The findings of the survey are generally consistent with observations from two prior surveys of patients with pulmonary fibrosis [12, 22]. In a 2007 U.S. survey of patients with a physician-confirmed diagnosis of IPF, 55% of respondents reported a delay of at least 1 year between the initial onset of symptoms and a final diagnosis, and 38% reported consulting ≥ 3 physicians before a diagnosis of pulmonary fibrosis was established . The most commonly reported misdiagnoses were bronchitis, asthma, and chronic obstructive pulmonary disease. A subsequent survey of IPF patients in five European countries reported similar findings . Fifty-eight percent of patients experienced a delay of more than 1 year between initial presentation and a confirmed diagnosis of IPF, and more than half reported consulting ≥ 3 physicians before receiving a final diagnosis. The median time from initial presentation to confirmed diagnosis was 1.5 years. Asthma, chronic obstructive pulmonary disease, and pneumonia were the most commonly reported initial misdiagnoses. In the European survey, participants identified improved diagnostic techniques and improved access to tertiary care centers with expertise in ILD as the most common unmet needs.
In contrast to the previous surveys, more than 70% of respondents in the present survey were diagnosed after the 2011 publication of the current IPF diagnostic guidelines . Comparison of results from the present survey with those from surveys conducted prior to the 2011 guidelines suggest that the new guidelines have had a marginal impact on the self-reported diagnostic experience of individuals with IPF. A lower proportion of respondents in the present survey experienced a ≥ 1-year delay in obtaining a clear diagnosis compared with the previous U.S. and European surveys (42% vs. 55% and 58%, respectively); however, a higher proportion of respondents in the present survey consulted ≥ 3 physicians compared with the previous surveys (75% vs. 38% and 55%, respectively). More than half of all respondents in both the current survey and the prior U.S. survey reported at least one misdiagnosis, with no evidence to suggest a change in the reported frequency of misdiagnosis following the revision of the guidelines. Additionally, while the current guidelines indicate that a pattern of usual interstitial pneumonia on HRCT is sufficient for a diagnosis of IPF under appropriate clinical circumstances, a surgical lung biopsy was performed in roughly half of all participants in both U.S. surveys, suggesting that clinical and radiological findings were inconclusive in as many as 50% of respondents. For those with severe disease or comorbidities, the increased risk might preclude surgery, resulting in an uncertain diagnosis and an inability to determine the optimal therapeutic intervention.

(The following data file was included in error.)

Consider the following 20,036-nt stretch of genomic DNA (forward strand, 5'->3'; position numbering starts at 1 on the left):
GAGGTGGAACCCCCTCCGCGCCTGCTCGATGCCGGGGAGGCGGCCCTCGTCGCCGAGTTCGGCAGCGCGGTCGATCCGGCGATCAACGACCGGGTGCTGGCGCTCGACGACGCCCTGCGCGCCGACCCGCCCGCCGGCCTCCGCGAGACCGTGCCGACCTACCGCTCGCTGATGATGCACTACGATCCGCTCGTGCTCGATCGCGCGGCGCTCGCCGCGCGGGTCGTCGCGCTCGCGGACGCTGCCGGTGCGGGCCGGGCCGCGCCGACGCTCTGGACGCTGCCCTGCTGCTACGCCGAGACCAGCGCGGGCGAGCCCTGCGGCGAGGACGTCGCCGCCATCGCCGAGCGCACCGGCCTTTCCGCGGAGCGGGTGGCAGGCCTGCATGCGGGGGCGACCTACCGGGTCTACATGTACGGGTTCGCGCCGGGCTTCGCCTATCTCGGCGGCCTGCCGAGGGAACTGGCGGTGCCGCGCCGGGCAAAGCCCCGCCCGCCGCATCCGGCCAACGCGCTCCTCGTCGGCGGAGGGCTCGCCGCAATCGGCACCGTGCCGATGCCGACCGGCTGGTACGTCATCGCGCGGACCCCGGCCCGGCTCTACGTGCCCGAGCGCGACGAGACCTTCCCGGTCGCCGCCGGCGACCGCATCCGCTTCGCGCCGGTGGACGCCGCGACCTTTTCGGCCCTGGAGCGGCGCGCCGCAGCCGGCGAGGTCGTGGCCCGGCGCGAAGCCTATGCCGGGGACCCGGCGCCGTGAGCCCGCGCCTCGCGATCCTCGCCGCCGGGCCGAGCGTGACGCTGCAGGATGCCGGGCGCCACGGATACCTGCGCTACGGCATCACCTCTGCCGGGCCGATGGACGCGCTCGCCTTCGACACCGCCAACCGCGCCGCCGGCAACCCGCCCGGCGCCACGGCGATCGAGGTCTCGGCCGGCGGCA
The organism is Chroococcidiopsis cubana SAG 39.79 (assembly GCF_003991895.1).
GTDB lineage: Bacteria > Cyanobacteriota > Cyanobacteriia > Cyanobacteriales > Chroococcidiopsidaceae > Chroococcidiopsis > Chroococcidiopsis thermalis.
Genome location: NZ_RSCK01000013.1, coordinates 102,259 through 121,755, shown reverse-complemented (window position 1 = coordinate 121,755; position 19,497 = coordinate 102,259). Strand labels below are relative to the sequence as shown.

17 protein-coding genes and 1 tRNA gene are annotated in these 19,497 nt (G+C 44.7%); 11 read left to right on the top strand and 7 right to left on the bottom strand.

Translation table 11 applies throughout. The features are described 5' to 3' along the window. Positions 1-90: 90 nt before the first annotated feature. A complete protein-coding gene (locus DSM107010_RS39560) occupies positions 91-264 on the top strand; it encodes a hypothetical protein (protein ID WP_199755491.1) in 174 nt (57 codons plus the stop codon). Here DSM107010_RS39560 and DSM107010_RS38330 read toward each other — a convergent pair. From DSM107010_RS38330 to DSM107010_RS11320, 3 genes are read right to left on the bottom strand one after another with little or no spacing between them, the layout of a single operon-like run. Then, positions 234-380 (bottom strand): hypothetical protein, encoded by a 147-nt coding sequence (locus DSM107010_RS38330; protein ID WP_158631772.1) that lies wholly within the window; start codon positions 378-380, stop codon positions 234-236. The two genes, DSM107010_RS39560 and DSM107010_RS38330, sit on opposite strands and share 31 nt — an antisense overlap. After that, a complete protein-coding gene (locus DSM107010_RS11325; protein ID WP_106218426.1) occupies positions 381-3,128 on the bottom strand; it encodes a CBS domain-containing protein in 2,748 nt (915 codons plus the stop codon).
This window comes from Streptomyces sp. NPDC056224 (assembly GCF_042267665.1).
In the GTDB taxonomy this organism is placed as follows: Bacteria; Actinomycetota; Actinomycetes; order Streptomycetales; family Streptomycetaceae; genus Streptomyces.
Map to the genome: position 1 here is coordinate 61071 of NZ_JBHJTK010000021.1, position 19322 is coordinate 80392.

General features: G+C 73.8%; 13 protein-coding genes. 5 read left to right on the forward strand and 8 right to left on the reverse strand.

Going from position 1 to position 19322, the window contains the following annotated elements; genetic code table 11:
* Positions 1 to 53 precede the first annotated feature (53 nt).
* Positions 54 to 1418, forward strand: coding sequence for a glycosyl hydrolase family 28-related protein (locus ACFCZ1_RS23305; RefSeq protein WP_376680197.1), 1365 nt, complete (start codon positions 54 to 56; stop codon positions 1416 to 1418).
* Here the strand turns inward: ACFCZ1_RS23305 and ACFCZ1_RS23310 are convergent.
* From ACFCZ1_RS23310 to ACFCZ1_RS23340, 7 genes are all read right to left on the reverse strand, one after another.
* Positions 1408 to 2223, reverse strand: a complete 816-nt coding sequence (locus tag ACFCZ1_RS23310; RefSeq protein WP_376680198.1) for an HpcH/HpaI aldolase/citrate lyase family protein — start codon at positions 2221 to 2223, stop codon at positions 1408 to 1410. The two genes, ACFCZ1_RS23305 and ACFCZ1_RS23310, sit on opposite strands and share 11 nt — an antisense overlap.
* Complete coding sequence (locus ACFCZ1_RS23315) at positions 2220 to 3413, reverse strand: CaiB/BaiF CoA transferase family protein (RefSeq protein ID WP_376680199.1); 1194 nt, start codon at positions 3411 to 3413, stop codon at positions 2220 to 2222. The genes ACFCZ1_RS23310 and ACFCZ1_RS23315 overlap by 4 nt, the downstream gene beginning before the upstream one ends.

The results of the survey should be interpreted in the context of certain limitations. The data were collected from a non-random sample of adults living with ILD, the majority of whom were registered members of a national patient advocacy and support organization. The degree to which the findings may be generalized to a broader population is therefore unknown. Furthermore, prevalent rather than incident cases were sampled, which typically captures subjects with lesser disease severity and slower progression. Therefore, the survey might not have captured the most extreme cases of late diagnosis, as those diagnosed close to death were less likely to engage the Pulmonary Fibrosis Foundation or participate in the study. Additionally, subjects who had an unremarkable diagnostic experience or those in certain demographic groups might have also been less likely to participate in an online diagnostic survey, thereby introducing the potential for error due to non-response bias. Diagnoses and diagnostic procedures were self-reported by respondents and were not confirmed by medical records; accordingly, responses to these and other questions related to medical terms and procedures are subject to error due to misinformation bias. Finally, responses to questions requiring an accurate memory of historical details are subject to error due to recall bias. Despite these limitations, we believe the results of the survey provide important insights that will inform efforts to improve the diagnostic experience of patients with IPF and other ILDs.